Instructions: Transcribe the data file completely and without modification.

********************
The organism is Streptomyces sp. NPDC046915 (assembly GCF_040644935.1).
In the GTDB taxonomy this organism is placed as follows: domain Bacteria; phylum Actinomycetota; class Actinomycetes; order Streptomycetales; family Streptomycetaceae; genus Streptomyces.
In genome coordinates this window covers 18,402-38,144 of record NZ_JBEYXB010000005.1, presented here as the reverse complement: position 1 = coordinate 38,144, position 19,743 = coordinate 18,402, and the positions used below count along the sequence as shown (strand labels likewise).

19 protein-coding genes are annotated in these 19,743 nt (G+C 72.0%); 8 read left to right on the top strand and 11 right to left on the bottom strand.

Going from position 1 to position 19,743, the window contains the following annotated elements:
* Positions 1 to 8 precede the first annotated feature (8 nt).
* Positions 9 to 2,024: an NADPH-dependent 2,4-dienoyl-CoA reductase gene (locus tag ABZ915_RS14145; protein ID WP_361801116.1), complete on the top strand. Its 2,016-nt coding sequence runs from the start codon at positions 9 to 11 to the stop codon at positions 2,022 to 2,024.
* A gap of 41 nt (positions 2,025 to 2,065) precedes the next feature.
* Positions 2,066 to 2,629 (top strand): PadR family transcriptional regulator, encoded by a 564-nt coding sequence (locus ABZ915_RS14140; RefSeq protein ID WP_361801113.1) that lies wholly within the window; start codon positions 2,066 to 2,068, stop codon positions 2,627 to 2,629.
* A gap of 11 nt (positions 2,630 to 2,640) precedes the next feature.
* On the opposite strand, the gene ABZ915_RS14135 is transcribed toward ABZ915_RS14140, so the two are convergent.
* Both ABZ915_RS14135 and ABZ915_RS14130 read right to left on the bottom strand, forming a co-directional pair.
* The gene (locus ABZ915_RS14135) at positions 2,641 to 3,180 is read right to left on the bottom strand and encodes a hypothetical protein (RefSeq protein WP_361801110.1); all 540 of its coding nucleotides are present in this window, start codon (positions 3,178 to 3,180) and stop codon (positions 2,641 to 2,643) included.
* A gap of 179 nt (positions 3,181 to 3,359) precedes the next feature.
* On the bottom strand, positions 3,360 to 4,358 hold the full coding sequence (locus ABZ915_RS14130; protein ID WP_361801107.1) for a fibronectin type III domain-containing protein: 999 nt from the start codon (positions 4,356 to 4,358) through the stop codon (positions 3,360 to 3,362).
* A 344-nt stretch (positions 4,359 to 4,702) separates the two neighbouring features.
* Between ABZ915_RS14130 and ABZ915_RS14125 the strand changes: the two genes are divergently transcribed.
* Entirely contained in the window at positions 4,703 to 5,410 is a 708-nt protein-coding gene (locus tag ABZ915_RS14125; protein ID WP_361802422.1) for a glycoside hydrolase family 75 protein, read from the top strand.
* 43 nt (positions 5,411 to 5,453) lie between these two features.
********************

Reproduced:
The organism is Streptomyces sp. NPDC046915 (assembly GCF_040644935.1).
In the GTDB taxonomy this organism is placed as follows: domain Bacteria; phylum Actinomycetota; class Actinomycetes; order Streptomycetales; family Streptomycetaceae; genus Streptomyces.
In genome coordinates this window covers 18,402-38,144 of record NZ_JBEYXB010000005.1, presented here as the reverse complement: position 1 = coordinate 38,144, position 19,743 = coordinate 18,402, and the positions used below count along the sequence as shown (strand labels likewise).

19 protein-coding genes are annotated in these 19,743 nt (G+C 72.0%); 8 read left to right on the top strand and 11 right to left on the bottom strand.

Going from position 1 to position 19,743, the window contains the following annotated elements:
* Positions 1 to 8 precede the first annotated feature (8 nt).
* Positions 9 to 2,024: an NADPH-dependent 2,4-dienoyl-CoA reductase gene (locus tag ABZ915_RS14145; protein ID WP_361801116.1), complete on the top strand. Its 2,016-nt coding sequence runs from the start codon at positions 9 to 11 to the stop codon at positions 2,022 to 2,024.
* A gap of 41 nt (positions 2,025 to 2,065) precedes the next feature.
* Positions 2,066 to 2,629 (top strand): PadR family transcriptional regulator, encoded by a 564-nt coding sequence (locus ABZ915_RS14140; RefSeq protein ID WP_361801113.1) that lies wholly within the window; start codon positions 2,066 to 2,068, stop codon positions 2,627 to 2,629.
* A gap of 11 nt (positions 2,630 to 2,640) precedes the next feature.
* On the opposite strand, the gene ABZ915_RS14135 is transcribed toward ABZ915_RS14140, so the two are convergent.
* Both ABZ915_RS14135 and ABZ915_RS14130 read right to left on the bottom strand, forming a co-directional pair.
* The gene (locus ABZ915_RS14135) at positions 2,641 to 3,180 is read right to left on the bottom strand and encodes a hypothetical protein (RefSeq protein WP_361801110.1); all 540 of its coding nucleotides are present in this window, start codon (positions 3,178 to 3,180) and stop codon (positions 2,641 to 2,643) included.
* A gap of 179 nt (positions 3,181 to 3,359) precedes the next feature.
* On the bottom strand, positions 3,360 to 4,358 hold the full coding sequence (locus ABZ915_RS14130; protein ID WP_361801107.1) for a fibronectin type III domain-containing protein: 999 nt from the start codon (positions 4,356 to 4,358) through the stop codon (positions 3,360 to 3,362).
* A 344-nt stretch (positions 4,359 to 4,702) separates the two neighbouring features.
* Between ABZ915_RS14130 and ABZ915_RS14125 the strand changes: the two genes are divergently transcribed.
* Entirely contained in the window at positions 4,703 to 5,410 is a 708-nt protein-coding gene (locus tag ABZ915_RS14125; protein ID WP_361802422.1) for a glycoside hydrolase family 75 protein, read from the top strand.
* 43 nt (positions 5,411 to 5,453) lie between these two features.